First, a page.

Portugal. The Man are smiling because their name has a random period, and you're forced to use it
Portugal. The Man are smiling because their name has a random period, and you're forced to use it
Photo by Emily Dyan Ibarra; Art by John Gourley/Austin Sellers

Portugal. The Man Keep the Budget Low, But Their Spirits High

When Portugal. The Man first arrived in the lower 48—they’re from the same town in Alaska that delivered to the world Sarah Palin, a place singer/guitarist John Gourley delicately describes as “conservative”—they came with a lot of enthusiasm and not much else. They had an especially mini minivan packed just shy of the roof with all their gear, and all five of them would sleep in the foot-tall gap between the equipment and the ceiling; your average no-frills coffin offers more elbow room. And they’d sell T-shirts. Well, they wouldn’t sell actual T-shirts because they didn’t have any; instead, they’d sell the act of silkscreening on whatever people happened to bring to the show. They took particular delight in screening their own designs on other bands’ shirts. (“Fucking awful—I’m sorry!” Gourley says now.)

But now it’s five-plus years later, and Portugal. The Man not only have their own T-shirts (with band-made art and bundled with albums), but they’re on the same label as Led Zeppelin, jetting over the Atlantic Ocean for special confabs with the Atlantic label and touring several hundred days per year (with enough room to sit upright). Gourley was even named Vocalist of the Year by Alternative Press, whose demographic dovetails perfectly with Portugal. The Man’s high-energy, genre-smashing, post-At the Drive In punkishness. What happened? “I have no idea,” says Gourley. “Actually, I have every idea.”

As a kid in Alaska, Gourley would have panic attacks when he got called on in class, he says. His friends soon learned to jump in and grab the questions for him. Even now, he says, he still hates being the center of attention. (Hard to believe, for such an incandescent front man.) He never got into Radiohead, not even the Pixies—instead it was a steady diet of ’90s radio rock. But when he finally moved to Portland (after abandoning his scheduled career as an architect), he discovered a whole world of bands who don’t touch the radio.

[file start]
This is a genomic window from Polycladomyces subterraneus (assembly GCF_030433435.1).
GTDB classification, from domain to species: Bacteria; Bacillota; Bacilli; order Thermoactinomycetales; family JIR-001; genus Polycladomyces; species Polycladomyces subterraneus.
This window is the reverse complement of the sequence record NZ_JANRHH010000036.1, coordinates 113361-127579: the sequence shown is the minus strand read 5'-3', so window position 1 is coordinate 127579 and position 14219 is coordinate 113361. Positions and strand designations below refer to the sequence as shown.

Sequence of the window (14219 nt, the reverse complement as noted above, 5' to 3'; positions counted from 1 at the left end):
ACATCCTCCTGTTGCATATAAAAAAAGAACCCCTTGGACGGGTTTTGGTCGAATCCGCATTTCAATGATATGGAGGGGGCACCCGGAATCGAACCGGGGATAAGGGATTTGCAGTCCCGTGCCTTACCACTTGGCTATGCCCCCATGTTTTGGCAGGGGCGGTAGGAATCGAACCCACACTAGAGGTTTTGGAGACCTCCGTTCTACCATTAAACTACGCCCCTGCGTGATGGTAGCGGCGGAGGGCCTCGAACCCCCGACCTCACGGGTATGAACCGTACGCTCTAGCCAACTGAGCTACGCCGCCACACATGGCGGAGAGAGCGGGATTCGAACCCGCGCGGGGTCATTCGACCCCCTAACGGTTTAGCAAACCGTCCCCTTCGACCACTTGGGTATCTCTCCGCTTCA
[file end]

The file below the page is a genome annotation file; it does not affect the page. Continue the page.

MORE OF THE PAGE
“I went and saw a show every single night of the week. I didn’t care if it was music I didn’t like. I was just so fascinated,” Gourley says. “You could do whatever you wanted. I’d be one of five people at a show thinking, ‘This band is from Michigan, and they’re out here playing music?’ Being a fan of math, I thought, ‘These guys can’t be making any money.’ And then it clicked: ‘They AREN’T making any money! So let’s get a minivan and get the fuck out of here!’”

That’s what’s kept Portugal. The Man going, he says—a Black Flag-style capability to grind and a Minutemen-style dedication to making exactly the kind of music they want to, plus enough confidence to let the finances collapse where they may. After five albums (and enough EPs to collect another full-length or two besides) that tear apart what’s nominally a modern take on hardcore, reassembled with electronic drums, synthesizers, bells and even banjos on last year’s all-acoustic The Majestic Majesty, Gourley says they’ve preserved that same sense of devil-may-care determination that put them in that tiny minivan in the first place. When they met with Atlantic, he asked his would-be label bosses what kind of band they thought Portugal. The Man was, and he got just the answer he wanted: “Well, fuck,” said a rep from Atlantic’s German division, sprawled out in the back of the conference room wearing sunglasses and a cowboy hat, “You’re YOU!”

“My dad taught me that you gotta go out and do something,” says Gourley. “Who cares if you live in a van? As soon as I did that, my perspective changed completely. Even when Atlantic came in, the first thing I said is, ‘We don’t NEED money.’ We didn’t need money five years ago—that’s probably the wrong move for me in negotiating. Some people said that’s a mistake. But fuck it! We want the rights to our music and to be trusted and to do the best work we can. We need to do our thing. Fuck everything else—we just need to make the music we’ve been making.”

Portugal. The Man perform with Builders and Butchers and Morning Teleportation at the House of Blues, 1530 Disneyland Dr., Anaheim, (714) 778-2583; www.hob.com. Sat., 8 p.m. $18.50-$21. All ages.


This article appeared in print as "Going for Broke: Portugal. The Man settle on their priorities: Music, room to sit upright and, maybe, money."


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